December 15, 2010
Or should it be called Plan Cub-bie?
Buried in the 10th paragraph of his Monday column, Bill Madden of the New York Daily News is reporting the Yankees are turning to the Chicago Cubs roster — of all teams — to get the Bronx back to the promised land.
Madden writes that the Yankees are going after right-hander Carlos Zambrano(notes) of the Chicago Cubs. Zambrano isn't Lee, but he is expensive — his $91.5 million contract runs through 2012 (plus a vesting option in '13) — and he would give the Yanks a name in their rotation.
Further, the Yankees on Tuesday cut a minor league deal with former Cubs ace Mark Prior(notes), who's been trying a comeback for about five years. And they've been talking to reliever Kerry Wood(notes) about returning to set up Mariano Rivera(notes).
And they recently hired pitching coach Larry Rothschild away from the Cubs, too.
Prior is just an if/come and costs the Yankees little but attention. So, he's OK. Wood pitched well in New York. He's OK, too. Matt Clement is not really coming back. But why would Rothschild want to revisit life with Big Z, who has proven to be more trouble than he's worth in Chicago?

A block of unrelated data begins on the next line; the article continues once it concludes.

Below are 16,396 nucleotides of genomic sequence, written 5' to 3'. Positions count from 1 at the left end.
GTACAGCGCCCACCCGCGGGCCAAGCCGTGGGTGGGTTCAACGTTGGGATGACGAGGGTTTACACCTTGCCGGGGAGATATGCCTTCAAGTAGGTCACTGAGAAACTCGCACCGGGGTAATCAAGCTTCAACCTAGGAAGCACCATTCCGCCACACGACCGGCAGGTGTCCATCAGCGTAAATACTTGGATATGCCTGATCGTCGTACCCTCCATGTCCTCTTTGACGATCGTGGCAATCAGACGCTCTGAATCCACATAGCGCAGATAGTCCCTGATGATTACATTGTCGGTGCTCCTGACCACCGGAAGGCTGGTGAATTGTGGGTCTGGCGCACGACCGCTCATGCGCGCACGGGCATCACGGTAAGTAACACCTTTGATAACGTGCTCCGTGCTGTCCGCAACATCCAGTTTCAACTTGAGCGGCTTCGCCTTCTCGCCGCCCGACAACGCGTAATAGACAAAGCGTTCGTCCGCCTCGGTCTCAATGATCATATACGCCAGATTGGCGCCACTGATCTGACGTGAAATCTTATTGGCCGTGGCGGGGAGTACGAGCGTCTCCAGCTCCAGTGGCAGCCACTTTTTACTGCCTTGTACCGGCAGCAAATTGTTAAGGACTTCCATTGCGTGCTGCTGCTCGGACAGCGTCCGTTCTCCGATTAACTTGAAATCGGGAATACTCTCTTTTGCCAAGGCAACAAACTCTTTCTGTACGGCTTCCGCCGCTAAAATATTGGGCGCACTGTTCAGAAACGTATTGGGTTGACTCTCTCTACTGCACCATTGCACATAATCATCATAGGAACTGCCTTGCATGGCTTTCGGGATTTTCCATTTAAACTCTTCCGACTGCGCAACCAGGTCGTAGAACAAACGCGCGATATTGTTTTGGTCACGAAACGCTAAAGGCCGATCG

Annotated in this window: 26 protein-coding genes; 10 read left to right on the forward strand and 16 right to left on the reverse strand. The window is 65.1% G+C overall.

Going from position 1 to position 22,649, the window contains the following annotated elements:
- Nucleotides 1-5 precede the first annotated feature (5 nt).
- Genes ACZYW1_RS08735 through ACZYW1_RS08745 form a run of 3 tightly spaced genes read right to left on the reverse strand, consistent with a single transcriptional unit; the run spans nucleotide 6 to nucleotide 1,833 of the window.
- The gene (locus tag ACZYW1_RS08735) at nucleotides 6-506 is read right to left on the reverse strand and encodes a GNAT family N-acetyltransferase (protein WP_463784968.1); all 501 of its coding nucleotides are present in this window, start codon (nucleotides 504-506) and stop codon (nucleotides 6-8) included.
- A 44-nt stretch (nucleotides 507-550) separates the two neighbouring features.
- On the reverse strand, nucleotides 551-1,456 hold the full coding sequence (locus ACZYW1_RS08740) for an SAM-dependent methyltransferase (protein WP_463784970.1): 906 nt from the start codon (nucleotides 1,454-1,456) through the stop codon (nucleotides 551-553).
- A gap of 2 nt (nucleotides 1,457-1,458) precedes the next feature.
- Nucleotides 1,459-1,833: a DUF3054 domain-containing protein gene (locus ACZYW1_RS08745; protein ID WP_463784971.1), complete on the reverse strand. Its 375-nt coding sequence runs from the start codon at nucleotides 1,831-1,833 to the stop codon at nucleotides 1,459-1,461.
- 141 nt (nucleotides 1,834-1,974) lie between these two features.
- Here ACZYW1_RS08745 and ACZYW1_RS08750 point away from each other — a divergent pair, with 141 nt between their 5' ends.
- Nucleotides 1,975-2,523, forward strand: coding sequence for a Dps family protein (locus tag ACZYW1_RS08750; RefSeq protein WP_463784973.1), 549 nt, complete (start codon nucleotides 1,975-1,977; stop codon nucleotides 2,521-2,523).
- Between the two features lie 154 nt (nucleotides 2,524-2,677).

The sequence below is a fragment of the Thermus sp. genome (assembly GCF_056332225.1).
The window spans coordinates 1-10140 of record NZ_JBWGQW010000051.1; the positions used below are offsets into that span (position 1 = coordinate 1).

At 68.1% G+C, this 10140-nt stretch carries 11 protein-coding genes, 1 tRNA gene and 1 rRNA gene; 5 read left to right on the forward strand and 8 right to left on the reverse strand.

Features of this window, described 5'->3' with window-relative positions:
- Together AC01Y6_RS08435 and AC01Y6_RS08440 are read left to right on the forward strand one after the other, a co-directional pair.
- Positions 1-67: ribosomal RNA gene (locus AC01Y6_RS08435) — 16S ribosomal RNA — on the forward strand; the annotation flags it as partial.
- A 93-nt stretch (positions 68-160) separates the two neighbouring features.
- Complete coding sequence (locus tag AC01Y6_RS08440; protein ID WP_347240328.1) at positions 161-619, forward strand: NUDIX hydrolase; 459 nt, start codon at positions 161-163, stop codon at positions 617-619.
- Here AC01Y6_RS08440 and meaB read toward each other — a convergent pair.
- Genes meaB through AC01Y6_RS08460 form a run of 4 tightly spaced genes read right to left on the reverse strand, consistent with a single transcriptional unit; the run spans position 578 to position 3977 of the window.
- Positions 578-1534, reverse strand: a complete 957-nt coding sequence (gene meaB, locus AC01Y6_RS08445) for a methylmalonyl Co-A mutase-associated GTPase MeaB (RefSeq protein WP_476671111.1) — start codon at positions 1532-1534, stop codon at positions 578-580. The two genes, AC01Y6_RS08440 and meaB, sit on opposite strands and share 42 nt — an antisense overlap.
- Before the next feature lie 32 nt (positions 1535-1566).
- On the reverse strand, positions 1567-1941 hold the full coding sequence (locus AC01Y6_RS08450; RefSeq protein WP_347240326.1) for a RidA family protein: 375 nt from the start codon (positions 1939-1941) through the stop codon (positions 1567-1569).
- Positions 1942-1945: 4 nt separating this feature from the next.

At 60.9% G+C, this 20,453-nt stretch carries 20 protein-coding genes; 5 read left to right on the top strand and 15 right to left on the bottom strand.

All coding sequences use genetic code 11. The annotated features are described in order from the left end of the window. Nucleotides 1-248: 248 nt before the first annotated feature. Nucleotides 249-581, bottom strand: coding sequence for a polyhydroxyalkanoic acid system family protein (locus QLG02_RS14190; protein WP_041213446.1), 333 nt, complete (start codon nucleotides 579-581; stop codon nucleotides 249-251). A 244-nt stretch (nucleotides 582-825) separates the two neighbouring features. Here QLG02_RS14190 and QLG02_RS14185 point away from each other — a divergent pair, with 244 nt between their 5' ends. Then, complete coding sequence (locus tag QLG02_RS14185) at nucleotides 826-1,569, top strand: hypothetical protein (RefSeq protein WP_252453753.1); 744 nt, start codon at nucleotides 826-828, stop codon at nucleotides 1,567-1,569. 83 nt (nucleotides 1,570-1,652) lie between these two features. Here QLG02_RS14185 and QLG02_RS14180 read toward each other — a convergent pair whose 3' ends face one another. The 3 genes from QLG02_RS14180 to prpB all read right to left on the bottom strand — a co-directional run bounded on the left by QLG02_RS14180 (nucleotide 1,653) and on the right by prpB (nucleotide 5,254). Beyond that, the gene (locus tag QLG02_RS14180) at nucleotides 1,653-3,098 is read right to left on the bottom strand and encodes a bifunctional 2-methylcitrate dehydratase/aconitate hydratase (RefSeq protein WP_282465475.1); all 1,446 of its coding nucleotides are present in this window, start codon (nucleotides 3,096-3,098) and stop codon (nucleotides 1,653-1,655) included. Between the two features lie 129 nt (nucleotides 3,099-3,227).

So far, there's no word from Zambrano's camp that a trade is imminent.
Rothschild already has a major project in A.J. Burnett(notes). How much attention would he be able to spend on Zambrano? Granted, Zambrano has had moments of greatness — but they're punctuated by fits of bad behavior.
Whether it's emotional outbursts aimed at teammates or drink dispensers, or slacking in his personal conditioning, Zambrano is a lot of work.
For various reasons, his innings have dropped, from 216 to 188 in 2008, to 160 in '09 and 129 this past season. He was better pitching for Cubs interim manager Mike Quade down the stretch in '10 after returning from a suspension for screaming at teammate Derrek Lee(notes). Maybe treatment for his emotional troubles helped. But is he still attending?
Z would be great if Rothschild wanted to start a three-ring circus in Yankee Stadium. If he wants a pitching rotation, the Yankees had better keep looking.
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